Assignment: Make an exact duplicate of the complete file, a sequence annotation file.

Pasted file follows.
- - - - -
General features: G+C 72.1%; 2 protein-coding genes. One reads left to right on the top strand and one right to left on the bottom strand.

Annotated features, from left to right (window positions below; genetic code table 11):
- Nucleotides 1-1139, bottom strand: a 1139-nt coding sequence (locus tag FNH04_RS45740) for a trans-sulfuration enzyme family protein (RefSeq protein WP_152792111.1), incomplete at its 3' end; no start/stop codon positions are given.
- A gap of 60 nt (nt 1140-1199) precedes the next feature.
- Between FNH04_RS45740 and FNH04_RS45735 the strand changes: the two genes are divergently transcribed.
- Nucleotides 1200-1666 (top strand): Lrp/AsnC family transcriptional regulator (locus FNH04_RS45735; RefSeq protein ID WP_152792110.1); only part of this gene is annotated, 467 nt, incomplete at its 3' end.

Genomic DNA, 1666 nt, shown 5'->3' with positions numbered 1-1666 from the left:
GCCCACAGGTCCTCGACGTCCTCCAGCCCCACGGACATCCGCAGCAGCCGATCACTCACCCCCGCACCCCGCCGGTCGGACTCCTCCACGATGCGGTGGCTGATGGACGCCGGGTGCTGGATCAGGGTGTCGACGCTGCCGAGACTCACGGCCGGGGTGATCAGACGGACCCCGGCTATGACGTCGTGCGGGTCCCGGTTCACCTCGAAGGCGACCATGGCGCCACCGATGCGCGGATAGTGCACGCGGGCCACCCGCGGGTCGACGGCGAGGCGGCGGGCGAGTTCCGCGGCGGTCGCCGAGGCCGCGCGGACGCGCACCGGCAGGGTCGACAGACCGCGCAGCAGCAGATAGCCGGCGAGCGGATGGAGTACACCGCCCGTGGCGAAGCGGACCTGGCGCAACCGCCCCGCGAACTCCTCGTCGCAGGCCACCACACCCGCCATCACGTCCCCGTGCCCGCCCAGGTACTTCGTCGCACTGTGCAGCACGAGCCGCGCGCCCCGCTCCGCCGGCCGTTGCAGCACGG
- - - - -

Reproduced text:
General features: G+C 72.1%; 2 protein-coding genes. One reads left to right on the top strand and one right to left on the bottom strand.

Annotated features, from left to right (window positions below; genetic code table 11):
- Nucleotides 1-1139, bottom strand: a 1139-nt coding sequence (locus tag FNH04_RS45740) for a trans-sulfuration enzyme family protein (RefSeq protein WP_152792111.1), incomplete at its 3' end; no start/stop codon positions are given.
- A gap of 60 nt (nt 1140-1199) precedes the next feature.
- Between FNH04_RS45740 and FNH04_RS45735 the strand changes: the two genes are divergently transcribed.
- Nucleotides 1200-1666 (top strand): Lrp/AsnC family transcriptional regulator (locus FNH04_RS45735; RefSeq protein ID WP_152792110.1); only part of this gene is annotated, 467 nt, incomplete at its 3' end.

Genomic DNA, 1666 nt, shown 5'->3' with positions numbered 1-1666 from the left:
GCCCACAGGTCCTCGACGTCCTCCAGCCCCACGGACATCCGCAGCAGCCGATCACTCACCCCCGCACCCCGCCGGTCGGACTCCTCCACGATGCGGTGGCTGATGGACGCCGGGTGCTGGATCAGGGTGTCGACGCTGCCGAGACTCACGGCCGGGGTGATCAGACGGACCCCGGCTATGACGTCGTGCGGGTCCCGGTTCACCTCGAAGGCGACCATGGCGCCACCGATGCGCGGATAGTGCACGCGGGCCACCCGCGGGTCGACGGCGAGGCGGCGGGCGAGTTCCGCGGCGGTCGCCGAGGCCGCGCGGACGCGCACCGGCAGGGTCGACAGACCGCGCAGCAGCAGATAGCCGGCGAGCGGATGGAGTACACCGCCCGTGGCGAAGCGGACCTGGCGCAACCGCCCCGCGAACTCCTCGTCGCAGGCCACCACACCCGCCATCACGTCCCCGTGCCCGCCCAGGTACTTCGTCGCACTGTGCAGCACGAGCCGCGCGCCCCGCTCCGCCGGCCGTTGCAGCACGG